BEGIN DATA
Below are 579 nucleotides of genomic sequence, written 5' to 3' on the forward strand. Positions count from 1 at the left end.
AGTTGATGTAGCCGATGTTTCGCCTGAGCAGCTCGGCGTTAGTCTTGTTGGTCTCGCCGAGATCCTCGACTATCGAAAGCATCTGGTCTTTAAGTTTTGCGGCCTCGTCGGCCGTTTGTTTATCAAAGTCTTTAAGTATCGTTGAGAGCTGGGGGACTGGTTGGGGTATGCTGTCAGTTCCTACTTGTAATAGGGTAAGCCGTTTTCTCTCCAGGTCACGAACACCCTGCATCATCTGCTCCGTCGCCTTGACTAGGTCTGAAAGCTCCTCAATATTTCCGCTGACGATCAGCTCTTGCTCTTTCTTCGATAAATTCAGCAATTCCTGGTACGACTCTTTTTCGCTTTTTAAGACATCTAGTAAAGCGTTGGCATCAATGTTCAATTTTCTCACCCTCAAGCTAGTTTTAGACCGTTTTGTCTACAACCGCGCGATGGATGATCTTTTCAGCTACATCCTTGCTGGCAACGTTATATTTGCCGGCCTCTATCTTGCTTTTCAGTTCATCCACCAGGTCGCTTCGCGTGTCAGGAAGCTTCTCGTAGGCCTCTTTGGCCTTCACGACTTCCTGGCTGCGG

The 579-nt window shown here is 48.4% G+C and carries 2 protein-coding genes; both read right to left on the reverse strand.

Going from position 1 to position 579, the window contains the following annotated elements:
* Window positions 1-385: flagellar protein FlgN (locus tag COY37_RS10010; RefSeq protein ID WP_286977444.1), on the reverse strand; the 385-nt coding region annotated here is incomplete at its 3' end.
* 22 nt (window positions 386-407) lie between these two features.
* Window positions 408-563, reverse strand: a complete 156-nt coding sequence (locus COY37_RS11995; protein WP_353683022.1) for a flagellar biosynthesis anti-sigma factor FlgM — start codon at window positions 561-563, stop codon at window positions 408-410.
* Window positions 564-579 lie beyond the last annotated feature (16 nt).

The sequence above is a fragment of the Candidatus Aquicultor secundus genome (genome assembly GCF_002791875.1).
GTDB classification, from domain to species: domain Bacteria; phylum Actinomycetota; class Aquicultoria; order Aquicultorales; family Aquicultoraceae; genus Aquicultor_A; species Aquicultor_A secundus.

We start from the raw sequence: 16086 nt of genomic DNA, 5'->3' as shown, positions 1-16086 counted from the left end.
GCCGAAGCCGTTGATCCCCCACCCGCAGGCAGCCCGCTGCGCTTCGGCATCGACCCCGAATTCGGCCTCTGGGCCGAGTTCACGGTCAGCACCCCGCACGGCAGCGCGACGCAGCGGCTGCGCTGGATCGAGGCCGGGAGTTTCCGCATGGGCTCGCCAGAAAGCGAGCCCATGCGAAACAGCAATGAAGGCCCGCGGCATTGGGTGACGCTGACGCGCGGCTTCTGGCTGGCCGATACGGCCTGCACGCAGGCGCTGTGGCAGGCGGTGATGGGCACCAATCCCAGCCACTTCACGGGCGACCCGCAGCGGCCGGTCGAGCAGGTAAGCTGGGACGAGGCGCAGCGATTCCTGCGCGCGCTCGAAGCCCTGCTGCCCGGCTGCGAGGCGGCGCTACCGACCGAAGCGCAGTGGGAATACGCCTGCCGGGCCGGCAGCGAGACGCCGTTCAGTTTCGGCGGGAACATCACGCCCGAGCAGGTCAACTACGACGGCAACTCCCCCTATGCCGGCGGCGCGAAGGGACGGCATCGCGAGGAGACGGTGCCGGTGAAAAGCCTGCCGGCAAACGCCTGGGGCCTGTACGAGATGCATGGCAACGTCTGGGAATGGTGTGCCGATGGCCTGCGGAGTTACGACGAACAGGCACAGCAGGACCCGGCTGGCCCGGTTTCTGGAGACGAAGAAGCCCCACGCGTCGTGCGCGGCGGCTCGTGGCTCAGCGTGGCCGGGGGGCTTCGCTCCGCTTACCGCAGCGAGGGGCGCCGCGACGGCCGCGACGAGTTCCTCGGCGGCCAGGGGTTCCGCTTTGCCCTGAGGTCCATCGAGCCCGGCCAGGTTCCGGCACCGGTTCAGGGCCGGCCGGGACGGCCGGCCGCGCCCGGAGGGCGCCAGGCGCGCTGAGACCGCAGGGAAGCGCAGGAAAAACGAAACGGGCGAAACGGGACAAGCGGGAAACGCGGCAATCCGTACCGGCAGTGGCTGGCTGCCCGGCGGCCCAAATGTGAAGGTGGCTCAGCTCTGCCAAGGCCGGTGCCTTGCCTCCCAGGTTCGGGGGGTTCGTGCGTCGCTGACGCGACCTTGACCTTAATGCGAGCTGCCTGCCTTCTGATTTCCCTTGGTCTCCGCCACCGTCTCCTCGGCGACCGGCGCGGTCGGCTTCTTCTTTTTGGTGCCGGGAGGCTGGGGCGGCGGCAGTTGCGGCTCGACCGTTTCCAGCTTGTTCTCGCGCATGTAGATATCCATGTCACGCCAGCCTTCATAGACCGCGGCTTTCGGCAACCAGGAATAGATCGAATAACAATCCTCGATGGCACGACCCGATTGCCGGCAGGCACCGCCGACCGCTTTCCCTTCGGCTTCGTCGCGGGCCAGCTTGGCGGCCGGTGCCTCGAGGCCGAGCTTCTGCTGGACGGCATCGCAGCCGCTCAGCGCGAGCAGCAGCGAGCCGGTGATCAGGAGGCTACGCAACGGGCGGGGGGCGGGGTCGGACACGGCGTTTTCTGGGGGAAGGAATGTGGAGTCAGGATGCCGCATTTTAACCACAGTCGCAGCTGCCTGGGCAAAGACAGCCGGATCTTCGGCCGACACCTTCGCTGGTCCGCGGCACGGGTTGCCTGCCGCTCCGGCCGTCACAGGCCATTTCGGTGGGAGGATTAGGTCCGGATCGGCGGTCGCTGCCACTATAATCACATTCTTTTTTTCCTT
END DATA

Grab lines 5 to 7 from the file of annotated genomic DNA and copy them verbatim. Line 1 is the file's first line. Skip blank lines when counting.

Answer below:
* Window positions 1-385: flagellar protein FlgN (locus tag COY37_RS10010; RefSeq protein ID WP_286977444.1), on the reverse strand; the 385-nt coding region annotated here is incomplete at its 3' end.
* 22 nt (window positions 386-407) lie between these two features.
* Window positions 408-563, reverse strand: a complete 156-nt coding sequence (locus COY37_RS11995; protein WP_353683022.1) for a flagellar biosynthesis anti-sigma factor FlgM — start codon at window positions 561-563, stop codon at window positions 408-410.